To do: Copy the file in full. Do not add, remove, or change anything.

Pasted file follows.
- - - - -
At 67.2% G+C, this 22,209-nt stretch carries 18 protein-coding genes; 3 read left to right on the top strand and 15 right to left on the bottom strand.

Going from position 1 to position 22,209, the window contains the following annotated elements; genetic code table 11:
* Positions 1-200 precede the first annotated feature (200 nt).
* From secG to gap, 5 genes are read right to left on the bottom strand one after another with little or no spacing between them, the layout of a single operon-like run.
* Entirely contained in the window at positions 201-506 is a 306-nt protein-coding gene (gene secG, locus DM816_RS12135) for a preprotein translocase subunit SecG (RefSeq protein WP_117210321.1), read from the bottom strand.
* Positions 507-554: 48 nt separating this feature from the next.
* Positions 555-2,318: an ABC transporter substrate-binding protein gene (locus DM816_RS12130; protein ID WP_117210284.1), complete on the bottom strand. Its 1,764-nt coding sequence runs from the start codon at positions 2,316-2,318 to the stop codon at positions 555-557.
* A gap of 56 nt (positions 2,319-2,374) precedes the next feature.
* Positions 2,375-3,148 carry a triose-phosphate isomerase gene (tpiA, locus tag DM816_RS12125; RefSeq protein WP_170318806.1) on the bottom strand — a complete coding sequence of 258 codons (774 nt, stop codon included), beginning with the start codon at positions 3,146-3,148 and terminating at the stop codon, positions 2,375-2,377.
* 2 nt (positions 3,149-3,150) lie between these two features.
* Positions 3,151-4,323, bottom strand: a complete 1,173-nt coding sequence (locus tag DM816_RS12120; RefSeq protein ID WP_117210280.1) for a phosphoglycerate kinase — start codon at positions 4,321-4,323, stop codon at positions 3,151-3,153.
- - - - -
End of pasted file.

At 67.2% G+C, this 22,209-nt stretch carries 18 protein-coding genes; 3 read left to right on the top strand and 15 right to left on the bottom strand.

Going from position 1 to position 22,209, the window contains the following annotated elements; genetic code table 11:
* Positions 1-200 precede the first annotated feature (200 nt).
* From secG to gap, 5 genes are read right to left on the bottom strand one after another with little or no spacing between them, the layout of a single operon-like run.
* Entirely contained in the window at positions 201-506 is a 306-nt protein-coding gene (gene secG, locus DM816_RS12135) for a preprotein translocase subunit SecG (RefSeq protein WP_117210321.1), read from the bottom strand.
* Positions 507-554: 48 nt separating this feature from the next.
* Positions 555-2,318: an ABC transporter substrate-binding protein gene (locus DM816_RS12130; protein ID WP_117210284.1), complete on the bottom strand. Its 1,764-nt coding sequence runs from the start codon at positions 2,316-2,318 to the stop codon at positions 555-557.
* A gap of 56 nt (positions 2,319-2,374) precedes the next feature.
* Positions 2,375-3,148 carry a triose-phosphate isomerase gene (tpiA, locus tag DM816_RS12125; RefSeq protein WP_170318806.1) on the bottom strand — a complete coding sequence of 258 codons (774 nt, stop codon included), beginning with the start codon at positions 3,146-3,148 and terminating at the stop codon, positions 2,375-2,377.
* 2 nt (positions 3,149-3,150) lie between these two features.
* Positions 3,151-4,323, bottom strand: a complete 1,173-nt coding sequence (locus tag DM816_RS12120; RefSeq protein ID WP_117210280.1) for a phosphoglycerate kinase — start codon at positions 4,321-4,323, stop codon at positions 3,151-3,153.